Data and Models for Learning Attention

November 7, 2016 -
11:15am to 12:15pm
Keller 3-125

ABSTRACT: Humans have remarkable capability in processing the proliferate sensory data in an accurate, reliable, and rapid manner. We developed selective attention that facilitates learning and survival by focusing limited perceptual and cognitive resources on the most relevant part of sensory input. In this talk, I will share our recent innovations on data and models, aiming at understanding and predicting visual attention.

I will first introduce our new methods to characterize complex scenes with rich semantics, and to enable large-scale collection of attention data. I will then present our deep learning model that effectively bridges the “semantic gap” in predicting where people look at. The model highlights semantic objects without any pre-trained detector, achieving a big leap towards human performance. I will also discuss how attention is affected and affects other high-level visual and emotional factors. Live demos will be shown to illustrate our findings and results.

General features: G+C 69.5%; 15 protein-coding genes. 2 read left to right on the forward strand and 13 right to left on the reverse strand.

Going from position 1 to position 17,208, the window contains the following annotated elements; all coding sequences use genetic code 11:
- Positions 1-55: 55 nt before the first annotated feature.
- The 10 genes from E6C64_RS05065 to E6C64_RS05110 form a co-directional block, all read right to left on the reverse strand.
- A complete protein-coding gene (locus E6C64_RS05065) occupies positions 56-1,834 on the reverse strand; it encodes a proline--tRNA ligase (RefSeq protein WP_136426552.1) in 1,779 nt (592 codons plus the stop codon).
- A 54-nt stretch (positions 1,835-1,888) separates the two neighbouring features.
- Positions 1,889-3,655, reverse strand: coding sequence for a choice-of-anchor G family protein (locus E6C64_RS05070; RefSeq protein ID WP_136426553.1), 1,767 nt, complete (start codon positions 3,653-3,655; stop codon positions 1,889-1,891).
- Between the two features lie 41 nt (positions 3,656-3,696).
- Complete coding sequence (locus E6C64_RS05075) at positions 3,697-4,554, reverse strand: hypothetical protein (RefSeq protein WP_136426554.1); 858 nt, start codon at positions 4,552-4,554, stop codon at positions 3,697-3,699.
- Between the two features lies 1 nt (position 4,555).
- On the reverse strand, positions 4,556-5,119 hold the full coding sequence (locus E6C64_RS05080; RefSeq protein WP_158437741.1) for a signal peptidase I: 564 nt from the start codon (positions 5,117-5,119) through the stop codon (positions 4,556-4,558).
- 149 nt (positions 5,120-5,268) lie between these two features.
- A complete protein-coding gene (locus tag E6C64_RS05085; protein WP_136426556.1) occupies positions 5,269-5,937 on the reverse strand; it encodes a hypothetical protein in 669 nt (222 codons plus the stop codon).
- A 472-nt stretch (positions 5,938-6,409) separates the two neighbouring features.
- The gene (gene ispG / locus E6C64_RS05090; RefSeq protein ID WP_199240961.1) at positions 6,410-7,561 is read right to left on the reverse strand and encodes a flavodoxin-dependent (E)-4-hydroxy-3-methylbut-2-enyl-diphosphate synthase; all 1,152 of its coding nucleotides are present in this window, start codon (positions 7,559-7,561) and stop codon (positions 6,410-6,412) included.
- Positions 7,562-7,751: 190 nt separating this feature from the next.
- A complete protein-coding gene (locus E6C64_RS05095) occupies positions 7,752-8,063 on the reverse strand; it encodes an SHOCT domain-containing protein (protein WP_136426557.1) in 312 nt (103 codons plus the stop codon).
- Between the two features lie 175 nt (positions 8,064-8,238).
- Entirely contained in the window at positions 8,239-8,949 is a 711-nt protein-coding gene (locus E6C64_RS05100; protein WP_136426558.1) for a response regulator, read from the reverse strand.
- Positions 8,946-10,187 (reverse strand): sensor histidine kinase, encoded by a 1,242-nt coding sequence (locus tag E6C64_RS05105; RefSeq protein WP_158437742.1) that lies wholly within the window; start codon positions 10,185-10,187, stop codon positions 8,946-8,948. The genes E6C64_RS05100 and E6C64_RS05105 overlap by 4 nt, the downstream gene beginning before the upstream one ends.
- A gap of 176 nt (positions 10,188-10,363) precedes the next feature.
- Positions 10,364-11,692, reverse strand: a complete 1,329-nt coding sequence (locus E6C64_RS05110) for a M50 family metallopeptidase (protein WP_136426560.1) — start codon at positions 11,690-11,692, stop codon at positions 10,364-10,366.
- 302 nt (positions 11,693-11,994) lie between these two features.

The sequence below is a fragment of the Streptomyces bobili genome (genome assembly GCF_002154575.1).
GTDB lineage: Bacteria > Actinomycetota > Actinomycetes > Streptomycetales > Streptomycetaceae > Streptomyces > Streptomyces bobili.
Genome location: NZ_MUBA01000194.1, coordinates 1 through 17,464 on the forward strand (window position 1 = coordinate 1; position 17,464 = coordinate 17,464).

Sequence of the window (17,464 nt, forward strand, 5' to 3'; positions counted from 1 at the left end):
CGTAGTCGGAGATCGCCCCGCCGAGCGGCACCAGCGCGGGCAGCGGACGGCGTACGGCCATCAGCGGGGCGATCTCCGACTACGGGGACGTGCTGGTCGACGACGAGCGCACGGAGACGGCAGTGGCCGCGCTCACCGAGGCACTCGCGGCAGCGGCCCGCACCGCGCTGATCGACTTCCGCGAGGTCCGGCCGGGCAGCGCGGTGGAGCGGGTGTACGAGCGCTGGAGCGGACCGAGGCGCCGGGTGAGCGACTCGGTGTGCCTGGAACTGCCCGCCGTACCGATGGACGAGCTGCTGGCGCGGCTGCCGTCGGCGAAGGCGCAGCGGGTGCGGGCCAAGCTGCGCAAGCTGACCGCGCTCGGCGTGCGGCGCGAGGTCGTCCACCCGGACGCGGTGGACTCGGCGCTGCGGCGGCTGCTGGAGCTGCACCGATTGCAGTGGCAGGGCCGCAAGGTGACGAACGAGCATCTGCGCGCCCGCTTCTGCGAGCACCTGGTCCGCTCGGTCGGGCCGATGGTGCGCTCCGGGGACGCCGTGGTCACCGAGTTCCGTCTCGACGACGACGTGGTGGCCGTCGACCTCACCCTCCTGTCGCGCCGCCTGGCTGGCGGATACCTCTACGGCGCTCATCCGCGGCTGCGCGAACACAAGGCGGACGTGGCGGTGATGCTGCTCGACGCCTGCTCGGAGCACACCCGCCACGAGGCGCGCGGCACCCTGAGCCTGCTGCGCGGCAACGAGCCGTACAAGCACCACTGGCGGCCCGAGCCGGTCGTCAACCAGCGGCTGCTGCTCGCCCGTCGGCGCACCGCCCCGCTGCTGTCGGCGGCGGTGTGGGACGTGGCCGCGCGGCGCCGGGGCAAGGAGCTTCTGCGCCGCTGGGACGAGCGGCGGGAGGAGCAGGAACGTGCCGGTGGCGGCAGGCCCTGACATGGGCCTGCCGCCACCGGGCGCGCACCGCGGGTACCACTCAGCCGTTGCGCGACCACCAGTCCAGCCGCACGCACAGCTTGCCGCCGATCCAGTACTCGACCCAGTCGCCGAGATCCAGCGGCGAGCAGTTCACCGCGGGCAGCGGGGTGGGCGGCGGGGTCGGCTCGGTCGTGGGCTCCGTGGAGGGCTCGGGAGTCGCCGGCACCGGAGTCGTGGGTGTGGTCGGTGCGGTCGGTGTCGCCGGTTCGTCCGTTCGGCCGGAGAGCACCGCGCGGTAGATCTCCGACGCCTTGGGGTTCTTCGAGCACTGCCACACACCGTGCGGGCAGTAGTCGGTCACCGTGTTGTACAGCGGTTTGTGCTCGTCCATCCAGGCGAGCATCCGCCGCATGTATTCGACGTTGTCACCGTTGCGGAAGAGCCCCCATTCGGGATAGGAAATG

Bio: Catherine Qi Zhao is an assistant professor in the Department of Computer Science and Engineering at the University of Minnesota, Twin Cities. Her main research interests include computational vision, machine learning, cognitive neuroscience, and mental disorders. She obtained her Ph.D. from the University of California, Santa Cruz, followed by postdoctoral training at the California Institute of Technology. Prior to joining the University of Minnesota, she was an assistant professor in the Department of Electrical and Computer Engineering and the Department of Ophthalmology at the National University of Singapore, and the principal investigator at the Visual Information Processing Lab.